SPHEIR is DFID’s flagship intervention in higher education, providing grant-funding support for ambitious and high-value partnerships between institutions, NGOs and private sector organisations to transform the quality, relevance, inclusiveness and value of Higher Education (HE) in 11 countries of Africa, the Middle East and Asia.
As an evaluation manager, we are reviewing SPHEIR in order to get a better understanding of what design aspects make HE interventions successful; and to improve the body of knowledge on the longer-term impacts of HE strengthening. This includes three principal strands: (i) conducting a formative evaluation covering all stages of the fund management cycle; (ii) conducting a baseline and two summative evaluations: one mid-term evaluation and one final theory-based impact evaluation; and (iii) conducting linked primary and secondary research including two Rapid Evidence Assessments or similar rigorous literature reviews.
Amplify was a 6-year accountable grant partnership between DFID and IDEO.org, a not-for-profit organisation specialising in human-centred design. Amplify’s core goal was to test new and innovative funding mechanisms in order to make small initial investments, provide design support to organisations to test and iterate on new ideas, and identify replicable, effective solutions that respond directly to human needs.
We conducted an independent evaluation of Amplify programme.The evaluation used a wide range of evidence sources, including an innovative case study approach, to set out both strategic and programmatic conclusions and recommendations. This enabled DFID and its development partners to better understand the benefits and value for money of more flexible and agile, design-centred approaches to developing programmes, particularly humancentred design. The evaluation also assessed and identified the components of the Amplify programme that had the potential to achieve better and more relevant solutions to deliver greater depth and breadth of impact for people living in poverty.
DFID’s UK Aid Match programme is designed to support civil society projects contributing to the achievement of the Global Goals for Sustainable Development and to engage the UK public with international development issues. DFID matches funds raised through public appeals, thereby enabling the public to have a say in how a portion of the international development budget is spent. We worked with DFID’s Inclusive Societies Department in the management of the fund, providing support in the appraisal of concept notes and proposals and project selection.
DFID’s Health Partnership Scheme (HPS) supports partnerships between UK health institutions and those in low income countries. HPS uses the expertise of UK health professionals and institutions to build capacity of their counterparts in developing countries and also, intended to bring back benefits to UK institutions, with NHS volunteers returning with enhanced skills, motivation and confidence. Since it began in 2011, over 1,000 NHS health workers have volunteered with projects across 26 countries in Africa and Asia. We undertook a summative evaluation of HPS to examine the health partnership model that has been implemented in the programme. We conducted a systematic, in-depth analysis of the qualitative aspects that facilitated wider lesson learning about capacity building of health workers in developing countries and the reciprocal benefits to partnerships in UK. The evaluation used a participatory design process that built on and expanded existing review mechanisms and involved key stakeholders to ensure buy-in and support for learning.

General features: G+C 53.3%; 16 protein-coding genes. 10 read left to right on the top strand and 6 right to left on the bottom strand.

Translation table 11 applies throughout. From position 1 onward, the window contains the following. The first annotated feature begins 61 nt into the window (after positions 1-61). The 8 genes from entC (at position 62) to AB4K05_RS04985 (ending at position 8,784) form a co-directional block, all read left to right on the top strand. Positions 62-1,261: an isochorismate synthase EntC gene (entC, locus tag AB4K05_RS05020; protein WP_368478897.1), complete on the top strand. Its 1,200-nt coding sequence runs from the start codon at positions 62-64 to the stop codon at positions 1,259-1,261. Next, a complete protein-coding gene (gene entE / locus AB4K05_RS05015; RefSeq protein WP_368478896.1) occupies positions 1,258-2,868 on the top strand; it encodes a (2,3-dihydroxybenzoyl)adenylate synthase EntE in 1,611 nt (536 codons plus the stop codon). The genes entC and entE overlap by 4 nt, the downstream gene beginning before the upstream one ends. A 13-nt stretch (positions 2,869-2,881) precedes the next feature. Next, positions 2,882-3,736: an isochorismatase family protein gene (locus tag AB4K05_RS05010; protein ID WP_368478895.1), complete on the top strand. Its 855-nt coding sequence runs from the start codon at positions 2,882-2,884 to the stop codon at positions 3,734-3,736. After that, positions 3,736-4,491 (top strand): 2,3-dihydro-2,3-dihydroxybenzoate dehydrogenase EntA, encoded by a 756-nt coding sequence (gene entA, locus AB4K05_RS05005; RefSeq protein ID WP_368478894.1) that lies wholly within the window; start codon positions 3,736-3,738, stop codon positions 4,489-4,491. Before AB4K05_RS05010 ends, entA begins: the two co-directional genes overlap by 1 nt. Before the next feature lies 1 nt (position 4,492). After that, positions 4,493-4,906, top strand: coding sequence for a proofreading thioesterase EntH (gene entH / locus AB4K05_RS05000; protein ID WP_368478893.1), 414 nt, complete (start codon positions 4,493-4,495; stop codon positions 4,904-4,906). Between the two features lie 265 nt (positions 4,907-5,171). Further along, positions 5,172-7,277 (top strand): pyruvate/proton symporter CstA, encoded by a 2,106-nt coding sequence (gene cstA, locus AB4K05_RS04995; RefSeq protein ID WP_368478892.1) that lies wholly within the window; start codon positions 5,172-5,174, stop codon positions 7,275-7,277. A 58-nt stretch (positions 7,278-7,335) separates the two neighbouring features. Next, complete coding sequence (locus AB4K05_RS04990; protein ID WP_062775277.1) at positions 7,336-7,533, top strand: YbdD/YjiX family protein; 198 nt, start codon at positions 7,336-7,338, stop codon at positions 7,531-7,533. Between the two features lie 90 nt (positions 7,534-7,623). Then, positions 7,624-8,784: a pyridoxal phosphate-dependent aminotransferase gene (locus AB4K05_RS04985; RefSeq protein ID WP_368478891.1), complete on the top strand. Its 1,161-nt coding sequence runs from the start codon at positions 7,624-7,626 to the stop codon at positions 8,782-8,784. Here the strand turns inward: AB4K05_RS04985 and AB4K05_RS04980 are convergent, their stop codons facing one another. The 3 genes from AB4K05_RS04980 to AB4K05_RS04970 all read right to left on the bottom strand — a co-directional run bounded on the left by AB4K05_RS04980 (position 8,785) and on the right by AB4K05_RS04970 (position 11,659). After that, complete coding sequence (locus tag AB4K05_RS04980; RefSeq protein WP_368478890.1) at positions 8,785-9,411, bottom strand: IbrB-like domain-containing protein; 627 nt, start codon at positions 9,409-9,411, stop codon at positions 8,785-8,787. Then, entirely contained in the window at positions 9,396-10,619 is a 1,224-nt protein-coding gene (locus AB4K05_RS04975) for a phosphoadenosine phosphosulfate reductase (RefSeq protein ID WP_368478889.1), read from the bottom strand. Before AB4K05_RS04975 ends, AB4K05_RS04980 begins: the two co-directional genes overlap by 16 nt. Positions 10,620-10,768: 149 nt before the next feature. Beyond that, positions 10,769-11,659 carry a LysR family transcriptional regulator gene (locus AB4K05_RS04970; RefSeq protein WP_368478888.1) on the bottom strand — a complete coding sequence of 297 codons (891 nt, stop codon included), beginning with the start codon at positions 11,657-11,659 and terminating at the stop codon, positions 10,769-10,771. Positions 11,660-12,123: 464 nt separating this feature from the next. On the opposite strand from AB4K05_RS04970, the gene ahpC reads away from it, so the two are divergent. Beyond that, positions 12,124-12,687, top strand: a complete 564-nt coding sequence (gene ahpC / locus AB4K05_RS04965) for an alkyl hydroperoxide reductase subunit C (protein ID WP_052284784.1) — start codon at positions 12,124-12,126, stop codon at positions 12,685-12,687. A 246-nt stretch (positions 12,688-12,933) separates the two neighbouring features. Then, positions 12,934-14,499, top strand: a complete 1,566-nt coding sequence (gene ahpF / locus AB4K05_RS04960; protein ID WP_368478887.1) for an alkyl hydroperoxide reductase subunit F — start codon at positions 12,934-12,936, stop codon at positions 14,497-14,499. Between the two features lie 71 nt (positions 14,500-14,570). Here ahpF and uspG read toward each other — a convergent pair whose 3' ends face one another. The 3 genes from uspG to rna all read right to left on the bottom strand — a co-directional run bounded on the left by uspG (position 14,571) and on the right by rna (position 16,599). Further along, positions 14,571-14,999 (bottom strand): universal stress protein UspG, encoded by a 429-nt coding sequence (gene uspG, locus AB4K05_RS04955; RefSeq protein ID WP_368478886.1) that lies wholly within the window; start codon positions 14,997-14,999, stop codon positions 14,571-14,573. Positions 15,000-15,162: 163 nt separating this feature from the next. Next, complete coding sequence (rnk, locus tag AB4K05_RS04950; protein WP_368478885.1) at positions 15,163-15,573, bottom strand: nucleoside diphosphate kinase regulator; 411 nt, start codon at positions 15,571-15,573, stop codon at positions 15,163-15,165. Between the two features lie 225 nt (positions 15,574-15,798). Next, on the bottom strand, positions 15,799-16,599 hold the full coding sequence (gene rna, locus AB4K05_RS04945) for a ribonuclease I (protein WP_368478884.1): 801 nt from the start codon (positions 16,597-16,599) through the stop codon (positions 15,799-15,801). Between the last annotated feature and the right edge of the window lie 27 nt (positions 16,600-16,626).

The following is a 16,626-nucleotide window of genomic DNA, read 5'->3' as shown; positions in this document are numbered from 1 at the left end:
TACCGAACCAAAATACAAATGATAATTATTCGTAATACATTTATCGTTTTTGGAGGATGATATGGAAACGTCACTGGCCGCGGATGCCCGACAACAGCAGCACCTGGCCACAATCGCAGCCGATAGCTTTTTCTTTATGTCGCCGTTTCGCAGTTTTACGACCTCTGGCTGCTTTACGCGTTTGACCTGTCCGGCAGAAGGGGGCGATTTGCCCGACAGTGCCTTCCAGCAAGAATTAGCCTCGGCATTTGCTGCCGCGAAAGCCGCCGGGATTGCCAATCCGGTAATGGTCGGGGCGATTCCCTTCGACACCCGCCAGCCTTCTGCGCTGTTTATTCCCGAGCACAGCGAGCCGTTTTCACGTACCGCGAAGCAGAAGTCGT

The Global Poverty Action Fund aimed to bring about tangible changes to the lives of poor people and address off-track Millennium Development Goals (MDGs). The fund supported both UK and overseas-based civil society initiatives in empowerment, accountability and capacity strengthening as well as service delivery and innovation. Projects were selected on their ability to demonstrate real and positive changes to the lives of poor people (men and women). We worked closely with DFID to manage the evolution of this £141 million fund, which supported 182 projects over five years. Our services included the development of the programmatic framework, development of grantee selection and approval mechanisms, financial management, risk management and quality assurance, monitoring, evaluation and learning and strengthening the capacity of civil society organisations in results measurement, financial management and programming for gender equality and social inclusion.
The EEP/Shiree Programme was an £84 million programme that included two challenge funds (scale and innovation), a comprehensive academic research programme and strategic advocacy. The programme aimed to lift over a million people out of extreme poverty, to deepen knowledge and improve practices to address extreme poverty (for women, men, girls and boys) and to bring about strategic policy change at national and sub-national levels. The findings and lessons from our evaluation contributed to the design of DFID’s follow-on initiative particularly in the areas of approaches to results measurement, the way in which innovation is supported, and the design of strategic and more action oriented research to inform practice and policy advocacy.
The Civil Society Challenge Fund (CSCF) was established to provide support to civil society to empower poor and marginalised people (women & men) to increase their voice in decisions that affect their lives thereby improving their socio-economic well-being through service delivery in difficult conditions. Grant-funded projects were implemented by UK-based Civil Society Organisations, in partnership with approximately 300 formal and informal organisations in Africa, Asia, the Americas and the Middle East.